New report: “Toward Idealized Decision Theory”

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Toward IdealizedToday we release a new technical report by Nate Soares and Benja Fallenstein, “Toward idealized decision theory.” If you’d like to discuss the paper, please do so here.


This paper motivates the study of decision theory as necessary for aligning smarter-than-human artificial systems with human interests. We discuss the shortcomings of two standard formulations of decision theory, and demonstrate that they cannot be used to describe an idealized decision procedure suitable for approximation by artificial systems. We then explore the notions of strategy selection and logical counterfactuals, two recent insights into decision theory that point the way toward promising paths for future research.

This is the 2nd of six new major reports which describe and motivate MIRI’s current research agenda at a high level. The first was our Corrigibility paper, which was accepted to the AI & Ethics workshop at AAAI-2015. We will also soon be releasing a technical agenda overview document and an annotated bibliography for this emerging field of research.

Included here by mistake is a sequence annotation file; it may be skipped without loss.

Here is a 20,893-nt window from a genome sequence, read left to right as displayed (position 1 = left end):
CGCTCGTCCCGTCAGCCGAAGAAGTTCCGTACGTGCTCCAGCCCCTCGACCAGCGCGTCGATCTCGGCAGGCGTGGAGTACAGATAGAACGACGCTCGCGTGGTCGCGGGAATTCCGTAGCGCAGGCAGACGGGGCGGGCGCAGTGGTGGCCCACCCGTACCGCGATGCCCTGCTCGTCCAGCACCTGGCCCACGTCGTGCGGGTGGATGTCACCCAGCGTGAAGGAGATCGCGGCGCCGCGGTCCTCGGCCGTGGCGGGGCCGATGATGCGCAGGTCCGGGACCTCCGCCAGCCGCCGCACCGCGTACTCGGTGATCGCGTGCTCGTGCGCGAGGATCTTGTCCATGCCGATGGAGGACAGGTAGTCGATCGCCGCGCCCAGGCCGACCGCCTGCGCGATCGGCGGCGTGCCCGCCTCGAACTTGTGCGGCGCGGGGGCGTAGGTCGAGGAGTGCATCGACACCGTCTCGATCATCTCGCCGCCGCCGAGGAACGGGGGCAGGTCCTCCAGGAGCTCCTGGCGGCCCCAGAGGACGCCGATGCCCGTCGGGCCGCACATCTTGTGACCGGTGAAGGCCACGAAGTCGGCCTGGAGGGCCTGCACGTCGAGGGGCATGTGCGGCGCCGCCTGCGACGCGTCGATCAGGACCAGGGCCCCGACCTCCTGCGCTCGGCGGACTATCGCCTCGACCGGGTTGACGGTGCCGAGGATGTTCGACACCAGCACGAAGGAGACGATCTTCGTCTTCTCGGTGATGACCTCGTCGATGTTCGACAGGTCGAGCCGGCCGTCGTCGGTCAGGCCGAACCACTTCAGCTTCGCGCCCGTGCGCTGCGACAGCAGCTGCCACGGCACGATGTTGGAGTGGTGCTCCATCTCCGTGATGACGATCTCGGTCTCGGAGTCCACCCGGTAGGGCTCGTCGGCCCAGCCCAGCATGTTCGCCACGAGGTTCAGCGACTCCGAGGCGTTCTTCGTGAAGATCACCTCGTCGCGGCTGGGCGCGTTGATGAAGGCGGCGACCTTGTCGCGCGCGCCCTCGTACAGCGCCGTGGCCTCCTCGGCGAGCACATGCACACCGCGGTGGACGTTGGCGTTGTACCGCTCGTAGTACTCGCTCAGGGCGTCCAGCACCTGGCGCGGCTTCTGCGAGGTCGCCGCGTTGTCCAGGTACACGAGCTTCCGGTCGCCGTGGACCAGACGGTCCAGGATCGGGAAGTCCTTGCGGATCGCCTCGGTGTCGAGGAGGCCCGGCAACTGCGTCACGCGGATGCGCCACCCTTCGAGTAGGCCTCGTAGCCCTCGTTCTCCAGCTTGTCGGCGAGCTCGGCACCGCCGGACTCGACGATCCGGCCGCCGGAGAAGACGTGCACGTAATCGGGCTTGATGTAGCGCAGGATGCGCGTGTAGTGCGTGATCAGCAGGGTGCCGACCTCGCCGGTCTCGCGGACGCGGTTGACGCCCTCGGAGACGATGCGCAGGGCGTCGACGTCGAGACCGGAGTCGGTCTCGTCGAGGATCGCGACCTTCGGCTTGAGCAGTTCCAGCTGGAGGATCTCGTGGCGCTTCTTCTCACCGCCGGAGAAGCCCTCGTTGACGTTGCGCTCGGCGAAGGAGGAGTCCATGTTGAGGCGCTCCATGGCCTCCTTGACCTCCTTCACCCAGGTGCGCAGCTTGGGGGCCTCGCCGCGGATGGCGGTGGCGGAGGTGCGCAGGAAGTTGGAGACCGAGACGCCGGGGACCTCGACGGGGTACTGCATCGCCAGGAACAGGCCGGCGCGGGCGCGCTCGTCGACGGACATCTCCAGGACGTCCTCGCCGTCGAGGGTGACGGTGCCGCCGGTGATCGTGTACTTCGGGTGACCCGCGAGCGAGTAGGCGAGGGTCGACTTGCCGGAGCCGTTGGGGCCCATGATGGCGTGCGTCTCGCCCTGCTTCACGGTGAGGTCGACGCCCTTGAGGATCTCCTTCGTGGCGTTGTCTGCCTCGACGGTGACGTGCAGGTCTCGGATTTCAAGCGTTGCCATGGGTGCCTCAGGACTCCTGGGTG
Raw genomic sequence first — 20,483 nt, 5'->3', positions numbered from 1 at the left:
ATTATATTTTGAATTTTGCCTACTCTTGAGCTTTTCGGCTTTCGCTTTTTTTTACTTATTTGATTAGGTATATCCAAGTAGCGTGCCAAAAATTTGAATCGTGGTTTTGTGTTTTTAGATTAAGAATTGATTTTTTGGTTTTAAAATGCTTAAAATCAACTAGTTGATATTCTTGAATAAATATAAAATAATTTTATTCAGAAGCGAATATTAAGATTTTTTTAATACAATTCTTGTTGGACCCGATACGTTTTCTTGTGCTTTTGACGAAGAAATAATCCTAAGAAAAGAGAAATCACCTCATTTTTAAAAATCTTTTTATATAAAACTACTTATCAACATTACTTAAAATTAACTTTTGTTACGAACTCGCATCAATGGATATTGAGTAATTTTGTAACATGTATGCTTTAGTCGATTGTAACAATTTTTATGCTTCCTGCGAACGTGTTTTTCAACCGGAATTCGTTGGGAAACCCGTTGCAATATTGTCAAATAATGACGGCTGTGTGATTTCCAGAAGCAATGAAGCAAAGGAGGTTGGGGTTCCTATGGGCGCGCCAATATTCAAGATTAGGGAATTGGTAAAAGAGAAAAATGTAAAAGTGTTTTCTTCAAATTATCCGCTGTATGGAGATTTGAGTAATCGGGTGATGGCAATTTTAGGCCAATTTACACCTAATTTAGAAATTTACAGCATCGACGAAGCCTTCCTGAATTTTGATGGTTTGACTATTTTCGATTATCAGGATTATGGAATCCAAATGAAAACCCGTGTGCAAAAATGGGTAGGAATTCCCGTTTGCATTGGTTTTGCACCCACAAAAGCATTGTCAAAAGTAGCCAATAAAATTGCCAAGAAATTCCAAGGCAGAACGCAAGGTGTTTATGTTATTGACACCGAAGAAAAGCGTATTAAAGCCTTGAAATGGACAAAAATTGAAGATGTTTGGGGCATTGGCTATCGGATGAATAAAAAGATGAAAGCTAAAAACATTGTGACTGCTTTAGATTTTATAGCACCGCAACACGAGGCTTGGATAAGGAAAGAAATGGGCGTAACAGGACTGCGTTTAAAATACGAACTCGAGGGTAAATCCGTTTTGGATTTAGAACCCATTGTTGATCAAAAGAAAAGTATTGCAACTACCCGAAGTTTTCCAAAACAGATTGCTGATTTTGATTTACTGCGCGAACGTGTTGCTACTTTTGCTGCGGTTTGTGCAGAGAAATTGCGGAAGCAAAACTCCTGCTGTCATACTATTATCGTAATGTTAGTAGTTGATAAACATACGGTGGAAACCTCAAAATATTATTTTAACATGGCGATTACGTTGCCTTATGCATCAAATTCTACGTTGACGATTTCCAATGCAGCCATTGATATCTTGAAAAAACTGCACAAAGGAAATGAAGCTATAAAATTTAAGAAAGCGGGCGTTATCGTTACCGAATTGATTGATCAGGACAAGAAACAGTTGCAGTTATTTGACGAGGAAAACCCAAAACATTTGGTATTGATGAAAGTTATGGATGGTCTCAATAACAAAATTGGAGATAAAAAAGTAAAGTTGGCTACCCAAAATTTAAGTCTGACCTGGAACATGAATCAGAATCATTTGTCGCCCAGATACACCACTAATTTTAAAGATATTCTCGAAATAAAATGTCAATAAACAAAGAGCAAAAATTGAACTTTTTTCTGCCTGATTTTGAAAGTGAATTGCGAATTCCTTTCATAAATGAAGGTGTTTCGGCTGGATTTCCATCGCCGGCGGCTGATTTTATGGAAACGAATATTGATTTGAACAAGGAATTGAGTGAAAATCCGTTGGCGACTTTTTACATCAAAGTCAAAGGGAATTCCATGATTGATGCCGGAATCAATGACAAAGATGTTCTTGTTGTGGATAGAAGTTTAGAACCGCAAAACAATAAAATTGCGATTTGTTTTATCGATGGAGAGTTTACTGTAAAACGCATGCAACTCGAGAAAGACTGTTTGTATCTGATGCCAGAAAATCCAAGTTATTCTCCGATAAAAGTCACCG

• Alexander Appel

    Since UDT searches for proofs of the form A()=x -> U()=y in some formal system (let’s say PA), wouldn’t establishing facts about what the proof-searching process would or wouldn’t output, in advance, require something stronger than PA?

    Pretty much, logical omniscience might not exist, because it would require the agent to also have logical omniscience about what its own logical omniscience module would output, which seems to run into some incompleteness/halting problem issues.

    I’m probably horribly wrong about all this, but it seems like a UDT agent will always have difficulty predicting what its output would be in advance due to some sort of halting/incompleteness issue, and this uncertainty in what it will output in advance is what enables it to select from among several different options.

    If I am terribly confused about how it works, please let me know.